2 November 2022, 9:30 – 4:00 GMT
Join us for the day to engage in critical and forward-thinking conversation with activists, academics, educationalists, donors and policymakers, aimed at transforming education systems around the world for climate and environmental justice.
Friends House, Euston Road, London and Online.
The impact of human-induced climate change is being felt across the globe. It is leading to weather and climate extremes, and affecting human society and development – especially among global majorities who have contributed least to emissions.
In November, the latest UN Climate Change Conference of the Parties (COP27) will aim to accelerate action to minimise global warming. Such coordinated action is essential for disaster to be averted, and yet despite the growing profile the issue is given in political and policy discourse, there remain voices and communities that are not being heard. This raises the prospect that global efforts to tackle climate change will further entrench existing injustices and inequalities.
Education can help mitigate the impact of the climate crisis by enhancing climate literacy and promoting behaviour changes necessary to adapt to global warming and limit future global temperature rises. But what practical steps need to be taken to embed climate justice into education policy and programmes, curricula and pedagogy?
UKFIET is a membership body that brings together a wide range of UK-based professionals and organisations active in education and international development. It seeks to share ideas, convene conversations, and foster critical debate, and to do so in an inclusive manner. Join us to engage in critical and forward-thinking conversation with activists, academics, educationalists, donors and policymakers, aimed at transforming education systems around the world for climate and environmental justice.
Chaired by Professor Robert Beckford
Professor Ganesh Singh
Professor of Curriculum and Evaluation at the Faculty of Education, Tribhuvan University, Kathmandu, Nepal. Professor Singh has over 18 years of experience in teaching, research and training. He has contributed in the several studies on assessment practices, in the Nepalese education system, involved as a program developer and radio serial scriptwriter in ‘enter-educate radio program for health workers’ for about five years. He has served as a consultant with bilateral and multilateral organizations including ADB, World Bank, UNESCO, UNDP, JICA/Nepal, CARE-Nepal etc. Currently, he is associated with critical thinking methodology development and implementation in Nepal.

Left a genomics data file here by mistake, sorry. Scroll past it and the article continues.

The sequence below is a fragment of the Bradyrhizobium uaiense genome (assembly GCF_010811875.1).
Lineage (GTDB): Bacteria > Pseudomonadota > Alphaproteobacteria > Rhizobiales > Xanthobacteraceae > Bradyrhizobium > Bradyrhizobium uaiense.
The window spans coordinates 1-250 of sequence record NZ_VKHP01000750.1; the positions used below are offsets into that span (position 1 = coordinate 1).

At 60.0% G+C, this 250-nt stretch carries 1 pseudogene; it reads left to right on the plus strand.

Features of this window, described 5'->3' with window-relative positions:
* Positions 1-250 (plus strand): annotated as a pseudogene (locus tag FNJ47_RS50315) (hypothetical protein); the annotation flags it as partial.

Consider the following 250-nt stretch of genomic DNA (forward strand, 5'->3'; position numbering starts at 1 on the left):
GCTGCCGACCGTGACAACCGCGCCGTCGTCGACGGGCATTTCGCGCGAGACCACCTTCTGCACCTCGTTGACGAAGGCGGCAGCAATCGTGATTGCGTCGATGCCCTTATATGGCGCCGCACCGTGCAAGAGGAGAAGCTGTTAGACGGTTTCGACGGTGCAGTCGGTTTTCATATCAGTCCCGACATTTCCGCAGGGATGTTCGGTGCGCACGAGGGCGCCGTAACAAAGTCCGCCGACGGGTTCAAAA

Dr Kate Greer
Kate’s research explores environmental and climate change related education, and she is particularly interested in their connections with justice, and their positioning in policy. Her doctoral research examined England’s climate change education policy landscape using a Foucauldian theoretical lens. She has since been involved in an international research collaboration, the MECCE Project, which is using monitoring and evaluation to support policymakers enhance the quality and quantity of CCE globally, as well as research that is supporting educators in UK-based higher education institutions to respond to the environmental crisis through their teaching. Kate is currently a Research Fellow in the Centre for Climate Change and Sustainability Education at IOE, UCLs Faculty of Education. Kate previously worked in civil service and non-government organisations, and as a secondary school teacher in Australia and Southeast Asia.
Donvan Amenya: Donvan is an Education Specialist with expertise in research and programming within international development and humanitarian contexts. He is part of a core team at Education Development Trust leading climate education research work in Kenya and the wider region. Donvan is currently working on research looking at the intersect between social justice, education and climate events in different ecological zones throughout Kenya.
Panel 1: Climate activism:
Stories of action and change – aim to share some practical, positive examples of how climate justice is being achieved. To include stories/examples from the global south, including some which highlight the invisibility of such voices/issues within many current debates.
Panel 2: Education and environmental justice
Education is envisaged as a vehicle/mechanism that can help mitigate the impact of the climate crisis by enhancing climate literacy and promoting behaviour changes that are seen as necessary to adapt to global warming as well as to limit future global temperature rises. This panel will explore ways in which educational settings are currently doing this, and ideas about how this may be done. We will also explore whose voices and what perspectives are not being heard and why we are not always hearing from those most affected.
Futures thinking for environmental justice in education
This session offers participants the opportunity to discuss environmental justice in relation to their own work and settings. We want participants to be aspirational as well as realistic in considering where they would like education to go and how to get there.
Phase I: Our utopian vision for schools and environmental justice
Phase II: Realising our vision
Final Session – Reflecting and linking – call to action
The event will take place in person at Friends House, Euston Road, London and on line. It will include plenary sessions and group workshops.
For those attending in person, refreshments and lunch will be provided.
The event will be in English